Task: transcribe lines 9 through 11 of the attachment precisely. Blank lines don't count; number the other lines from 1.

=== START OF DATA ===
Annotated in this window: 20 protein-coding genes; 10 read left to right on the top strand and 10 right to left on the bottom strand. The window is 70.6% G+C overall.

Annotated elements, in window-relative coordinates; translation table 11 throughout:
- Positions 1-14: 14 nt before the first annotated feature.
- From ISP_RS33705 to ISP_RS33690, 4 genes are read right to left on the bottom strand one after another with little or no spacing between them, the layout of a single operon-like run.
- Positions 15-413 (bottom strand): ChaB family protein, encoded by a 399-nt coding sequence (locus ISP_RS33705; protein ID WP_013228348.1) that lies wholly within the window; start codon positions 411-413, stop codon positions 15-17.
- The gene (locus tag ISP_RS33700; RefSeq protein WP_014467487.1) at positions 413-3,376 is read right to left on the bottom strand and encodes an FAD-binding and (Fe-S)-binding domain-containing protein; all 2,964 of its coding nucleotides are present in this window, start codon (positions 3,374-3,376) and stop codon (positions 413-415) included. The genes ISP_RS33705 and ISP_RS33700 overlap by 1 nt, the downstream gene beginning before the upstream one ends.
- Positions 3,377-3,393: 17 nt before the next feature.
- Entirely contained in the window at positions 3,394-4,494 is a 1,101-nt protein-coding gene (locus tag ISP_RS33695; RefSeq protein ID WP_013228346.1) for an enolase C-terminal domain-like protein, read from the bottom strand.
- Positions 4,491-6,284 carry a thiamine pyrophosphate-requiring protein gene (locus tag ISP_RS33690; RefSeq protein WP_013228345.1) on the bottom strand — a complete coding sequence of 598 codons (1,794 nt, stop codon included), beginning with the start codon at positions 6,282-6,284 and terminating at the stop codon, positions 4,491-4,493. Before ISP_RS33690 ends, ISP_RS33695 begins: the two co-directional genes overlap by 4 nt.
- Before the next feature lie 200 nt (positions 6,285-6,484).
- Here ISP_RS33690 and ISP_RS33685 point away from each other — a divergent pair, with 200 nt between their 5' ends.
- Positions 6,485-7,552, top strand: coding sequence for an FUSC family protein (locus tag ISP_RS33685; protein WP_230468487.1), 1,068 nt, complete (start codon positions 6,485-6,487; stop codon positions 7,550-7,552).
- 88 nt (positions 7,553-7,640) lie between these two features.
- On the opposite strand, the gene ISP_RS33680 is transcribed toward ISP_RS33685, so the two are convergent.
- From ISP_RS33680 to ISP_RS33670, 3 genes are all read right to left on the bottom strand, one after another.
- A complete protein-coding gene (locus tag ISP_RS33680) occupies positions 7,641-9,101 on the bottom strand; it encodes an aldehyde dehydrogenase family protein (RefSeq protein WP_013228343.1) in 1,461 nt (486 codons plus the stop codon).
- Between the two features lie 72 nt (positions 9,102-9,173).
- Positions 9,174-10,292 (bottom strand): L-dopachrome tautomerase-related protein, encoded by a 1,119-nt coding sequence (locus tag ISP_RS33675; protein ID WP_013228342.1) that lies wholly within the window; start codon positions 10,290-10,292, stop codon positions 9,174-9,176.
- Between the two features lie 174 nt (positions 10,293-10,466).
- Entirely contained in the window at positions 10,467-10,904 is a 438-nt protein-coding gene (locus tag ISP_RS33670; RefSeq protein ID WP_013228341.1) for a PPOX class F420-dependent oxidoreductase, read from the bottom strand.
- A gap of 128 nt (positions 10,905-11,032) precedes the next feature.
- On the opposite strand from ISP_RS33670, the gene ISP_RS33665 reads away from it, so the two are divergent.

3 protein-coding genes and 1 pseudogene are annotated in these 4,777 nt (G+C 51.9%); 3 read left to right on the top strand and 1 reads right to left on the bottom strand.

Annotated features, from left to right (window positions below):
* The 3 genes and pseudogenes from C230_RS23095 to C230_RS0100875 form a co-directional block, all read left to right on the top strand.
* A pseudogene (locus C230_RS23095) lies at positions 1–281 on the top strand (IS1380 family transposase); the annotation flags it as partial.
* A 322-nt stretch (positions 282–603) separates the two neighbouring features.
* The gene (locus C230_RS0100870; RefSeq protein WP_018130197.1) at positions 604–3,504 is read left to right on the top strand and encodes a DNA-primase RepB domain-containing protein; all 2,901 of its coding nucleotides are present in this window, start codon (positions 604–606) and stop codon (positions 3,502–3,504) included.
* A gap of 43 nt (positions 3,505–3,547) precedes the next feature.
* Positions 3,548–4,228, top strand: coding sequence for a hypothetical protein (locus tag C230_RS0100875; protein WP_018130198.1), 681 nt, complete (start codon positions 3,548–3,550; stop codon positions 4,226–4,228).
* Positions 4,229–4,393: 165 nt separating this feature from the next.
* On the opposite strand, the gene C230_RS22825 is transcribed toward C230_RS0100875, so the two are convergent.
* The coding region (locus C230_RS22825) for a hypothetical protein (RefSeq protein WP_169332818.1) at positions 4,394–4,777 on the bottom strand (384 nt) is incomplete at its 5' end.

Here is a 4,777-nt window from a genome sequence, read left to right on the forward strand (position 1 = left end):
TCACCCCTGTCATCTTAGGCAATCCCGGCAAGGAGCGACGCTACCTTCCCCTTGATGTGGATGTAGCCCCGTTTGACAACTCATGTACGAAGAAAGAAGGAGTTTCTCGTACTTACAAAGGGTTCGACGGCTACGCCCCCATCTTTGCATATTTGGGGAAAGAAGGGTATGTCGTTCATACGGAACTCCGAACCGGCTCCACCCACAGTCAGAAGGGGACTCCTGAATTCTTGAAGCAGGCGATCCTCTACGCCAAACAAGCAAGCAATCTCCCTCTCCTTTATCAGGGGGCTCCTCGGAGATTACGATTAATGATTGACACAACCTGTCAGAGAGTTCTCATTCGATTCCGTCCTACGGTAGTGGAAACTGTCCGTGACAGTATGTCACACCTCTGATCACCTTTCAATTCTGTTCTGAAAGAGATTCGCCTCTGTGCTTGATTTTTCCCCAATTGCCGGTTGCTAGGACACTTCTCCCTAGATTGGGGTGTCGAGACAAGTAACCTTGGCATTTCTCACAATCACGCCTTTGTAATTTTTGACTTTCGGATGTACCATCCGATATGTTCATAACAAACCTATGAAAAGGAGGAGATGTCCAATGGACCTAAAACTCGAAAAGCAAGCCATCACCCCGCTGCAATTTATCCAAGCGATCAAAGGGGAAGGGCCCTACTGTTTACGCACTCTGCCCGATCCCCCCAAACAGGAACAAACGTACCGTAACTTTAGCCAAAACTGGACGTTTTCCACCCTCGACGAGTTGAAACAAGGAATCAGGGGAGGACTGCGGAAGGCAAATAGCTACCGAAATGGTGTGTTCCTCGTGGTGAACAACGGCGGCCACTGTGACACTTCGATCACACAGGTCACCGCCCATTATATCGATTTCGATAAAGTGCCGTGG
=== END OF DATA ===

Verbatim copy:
- Positions 4,491-6,284 carry a thiamine pyrophosphate-requiring protein gene (locus tag ISP_RS33690; RefSeq protein WP_013228345.1) on the bottom strand — a complete coding sequence of 598 codons (1,794 nt, stop codon included), beginning with the start codon at positions 6,282-6,284 and terminating at the stop codon, positions 4,491-4,493. Before ISP_RS33690 ends, ISP_RS33695 begins: the two co-directional genes overlap by 4 nt.
- Before the next feature lie 200 nt (positions 6,285-6,484).
- Here ISP_RS33690 and ISP_RS33685 point away from each other — a divergent pair, with 200 nt between their 5' ends.